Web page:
The compliance crunch
An extra layer of urgency is added when considering adherence to regulations. When it comes to compliance, again the first challenge is figuring out with which mandates one needs to comply, though in general, being aware of what data one has and demonstrating proper controls over it helps meet most compliance requirements.
“Typically, an intelligent and comprehensive security strategy will, by default, address compliance needs,” says Rachwald. On the other hand, he says, too many organizations attempt to mollify compliance auditors at the expense of truly effective security by adopting a simple “checklist” approach, rather than truly understanding and addressing the problem.
And, sometimes the requirements are unclear. “Clarity and cost are the two most common concerns when it comes to compliance,” says Sanjay Raja, director of product marketing - TippingPoint at Hewlett-Packard. For example, he says the Payment Card Industry Data Security Standard (PCI DSS) sets guidelines for process, technology and policy for any company, organization or government body involved in the transaction of payment information. It is enforced through fines, penalties or suspension from processing payments.
And bills currently making their way through the legislative process may not clarify issues. According to Jerry Irvine, a member of the National Cyber Security Task Force, and CIO of Chicago-based Prescient Solutions, an IT outsourcer, there is currently no new legislation targeted toward the protection of PII. Neither the House-sponsored Cyber Intelligence Sharing and Protection Act (CISPA) nor the Senate-sponsored Protecting Cyberspace as a National Asset Act of 2010 defines PII requirements. However, he says, “there are proposed amendments to CISPA to limit the inclusion of PII from shared information.”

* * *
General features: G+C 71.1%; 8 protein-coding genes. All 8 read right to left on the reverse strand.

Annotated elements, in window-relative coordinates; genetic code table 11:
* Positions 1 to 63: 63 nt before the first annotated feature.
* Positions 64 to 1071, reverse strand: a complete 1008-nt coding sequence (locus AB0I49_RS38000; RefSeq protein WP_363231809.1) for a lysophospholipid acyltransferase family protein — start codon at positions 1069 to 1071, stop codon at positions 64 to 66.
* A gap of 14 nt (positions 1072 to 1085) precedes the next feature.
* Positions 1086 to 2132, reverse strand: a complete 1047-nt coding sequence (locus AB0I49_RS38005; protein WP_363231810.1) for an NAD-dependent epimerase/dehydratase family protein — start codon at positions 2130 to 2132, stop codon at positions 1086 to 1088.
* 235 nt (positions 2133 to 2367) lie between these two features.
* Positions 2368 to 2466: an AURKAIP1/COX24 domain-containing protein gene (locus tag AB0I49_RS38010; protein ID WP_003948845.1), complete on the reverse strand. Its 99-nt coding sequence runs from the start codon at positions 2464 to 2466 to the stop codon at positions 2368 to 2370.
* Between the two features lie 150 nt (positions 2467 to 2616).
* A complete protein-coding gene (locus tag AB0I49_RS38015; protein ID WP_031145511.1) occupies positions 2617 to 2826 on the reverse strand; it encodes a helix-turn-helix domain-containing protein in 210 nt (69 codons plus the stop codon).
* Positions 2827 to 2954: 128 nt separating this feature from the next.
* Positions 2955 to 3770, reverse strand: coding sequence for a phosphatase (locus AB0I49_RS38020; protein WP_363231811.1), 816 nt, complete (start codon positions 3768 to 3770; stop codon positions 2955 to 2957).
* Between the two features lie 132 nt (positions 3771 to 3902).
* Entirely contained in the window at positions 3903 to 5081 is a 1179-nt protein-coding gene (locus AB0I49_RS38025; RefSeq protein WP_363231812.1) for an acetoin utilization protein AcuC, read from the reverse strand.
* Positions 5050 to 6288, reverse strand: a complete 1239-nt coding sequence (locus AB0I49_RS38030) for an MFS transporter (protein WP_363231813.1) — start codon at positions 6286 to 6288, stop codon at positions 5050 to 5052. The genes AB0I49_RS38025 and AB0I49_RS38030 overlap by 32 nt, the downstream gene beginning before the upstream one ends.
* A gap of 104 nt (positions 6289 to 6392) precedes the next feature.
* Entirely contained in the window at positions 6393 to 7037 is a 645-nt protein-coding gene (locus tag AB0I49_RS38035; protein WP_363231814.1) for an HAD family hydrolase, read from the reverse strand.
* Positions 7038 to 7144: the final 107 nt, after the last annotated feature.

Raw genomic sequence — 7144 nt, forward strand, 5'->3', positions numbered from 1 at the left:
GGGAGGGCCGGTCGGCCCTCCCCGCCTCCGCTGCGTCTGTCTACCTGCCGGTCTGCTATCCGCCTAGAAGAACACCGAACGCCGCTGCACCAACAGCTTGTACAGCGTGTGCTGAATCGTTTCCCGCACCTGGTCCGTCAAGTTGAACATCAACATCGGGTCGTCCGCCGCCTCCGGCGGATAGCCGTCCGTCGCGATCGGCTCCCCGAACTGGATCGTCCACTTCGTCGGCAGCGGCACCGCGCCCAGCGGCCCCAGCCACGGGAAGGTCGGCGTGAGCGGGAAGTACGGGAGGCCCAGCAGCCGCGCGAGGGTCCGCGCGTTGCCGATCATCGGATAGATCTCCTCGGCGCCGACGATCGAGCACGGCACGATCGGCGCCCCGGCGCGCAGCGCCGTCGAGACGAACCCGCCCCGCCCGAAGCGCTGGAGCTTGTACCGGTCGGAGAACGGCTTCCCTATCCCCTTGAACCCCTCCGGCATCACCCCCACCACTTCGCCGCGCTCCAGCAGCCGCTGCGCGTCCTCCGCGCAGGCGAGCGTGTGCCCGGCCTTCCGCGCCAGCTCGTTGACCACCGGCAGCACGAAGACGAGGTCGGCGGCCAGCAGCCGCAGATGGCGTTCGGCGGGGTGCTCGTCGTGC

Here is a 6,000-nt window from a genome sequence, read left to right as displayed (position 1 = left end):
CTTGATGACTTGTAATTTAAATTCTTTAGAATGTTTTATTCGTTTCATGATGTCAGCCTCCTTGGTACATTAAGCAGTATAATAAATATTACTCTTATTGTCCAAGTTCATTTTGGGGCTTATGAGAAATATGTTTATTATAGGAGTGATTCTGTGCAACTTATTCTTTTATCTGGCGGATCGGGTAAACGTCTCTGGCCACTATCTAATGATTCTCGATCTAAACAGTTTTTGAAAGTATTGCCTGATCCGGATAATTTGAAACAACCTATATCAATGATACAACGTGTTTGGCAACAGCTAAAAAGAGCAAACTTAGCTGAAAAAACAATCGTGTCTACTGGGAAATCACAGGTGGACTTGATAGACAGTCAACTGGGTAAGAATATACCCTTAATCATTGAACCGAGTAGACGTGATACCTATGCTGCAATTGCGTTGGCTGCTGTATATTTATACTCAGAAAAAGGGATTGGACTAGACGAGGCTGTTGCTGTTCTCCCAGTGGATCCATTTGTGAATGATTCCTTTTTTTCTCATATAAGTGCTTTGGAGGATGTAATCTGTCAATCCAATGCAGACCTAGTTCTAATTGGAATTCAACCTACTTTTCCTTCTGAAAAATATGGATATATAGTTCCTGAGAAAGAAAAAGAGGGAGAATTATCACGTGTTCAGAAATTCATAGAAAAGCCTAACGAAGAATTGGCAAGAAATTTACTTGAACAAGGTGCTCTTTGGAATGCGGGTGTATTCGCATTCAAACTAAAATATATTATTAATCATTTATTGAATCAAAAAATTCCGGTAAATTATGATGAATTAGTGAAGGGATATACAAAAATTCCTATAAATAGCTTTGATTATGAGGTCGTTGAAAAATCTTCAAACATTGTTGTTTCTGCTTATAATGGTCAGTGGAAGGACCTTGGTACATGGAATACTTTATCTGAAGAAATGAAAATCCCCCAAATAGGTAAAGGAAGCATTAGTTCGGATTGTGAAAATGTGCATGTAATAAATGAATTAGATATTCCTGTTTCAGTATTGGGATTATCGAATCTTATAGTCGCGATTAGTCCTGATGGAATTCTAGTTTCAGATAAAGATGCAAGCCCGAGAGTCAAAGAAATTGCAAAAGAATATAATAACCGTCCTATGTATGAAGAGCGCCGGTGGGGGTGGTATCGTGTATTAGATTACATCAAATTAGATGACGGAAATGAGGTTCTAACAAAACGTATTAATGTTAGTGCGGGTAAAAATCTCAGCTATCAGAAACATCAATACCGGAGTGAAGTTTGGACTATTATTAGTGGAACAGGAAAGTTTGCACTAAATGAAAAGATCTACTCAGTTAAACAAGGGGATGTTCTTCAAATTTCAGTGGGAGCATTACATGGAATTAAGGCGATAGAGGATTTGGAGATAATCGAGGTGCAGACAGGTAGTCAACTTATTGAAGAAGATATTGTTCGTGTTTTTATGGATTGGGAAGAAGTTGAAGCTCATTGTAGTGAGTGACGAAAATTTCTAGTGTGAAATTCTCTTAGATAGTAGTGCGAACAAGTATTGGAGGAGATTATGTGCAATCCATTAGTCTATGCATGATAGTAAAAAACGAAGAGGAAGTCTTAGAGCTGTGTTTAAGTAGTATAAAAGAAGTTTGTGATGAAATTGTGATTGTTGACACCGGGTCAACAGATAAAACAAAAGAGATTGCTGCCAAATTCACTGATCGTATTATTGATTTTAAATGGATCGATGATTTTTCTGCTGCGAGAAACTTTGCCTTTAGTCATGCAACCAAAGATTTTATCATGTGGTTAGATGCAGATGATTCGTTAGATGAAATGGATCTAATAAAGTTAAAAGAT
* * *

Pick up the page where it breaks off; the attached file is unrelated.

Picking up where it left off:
“Typically, an intelligent and comprehensive security strategy will, by default, address compliance needs.”
– Rob Rachwald, director of security strategy at Imperva
Still, there is plenty to worry about under existing regulations. For instance, says Irvine, the Health Insurance Portability and Accountability Act (HIPPA) provides for a fine of up to $50,000, or up to one year in prison, or both, for release of personal information. If the offense is committed under false pretenses, a fine of up to $100,000, and up to five years in prison, or both, is mandated. And, if the offense is committed with intent to sell, transfer or use individually identifiable health information for commercial advantage, personal gain or malicious harm, a fine of up to $250,000 or up to 10 years in prison, or both, is possible.
“In general, if loss of PII by a company is intentional or determined to be caused by negligence or failure of ‘due diligence,' other laws, regulations and or penalties could apply, including jail time,” Irvine says.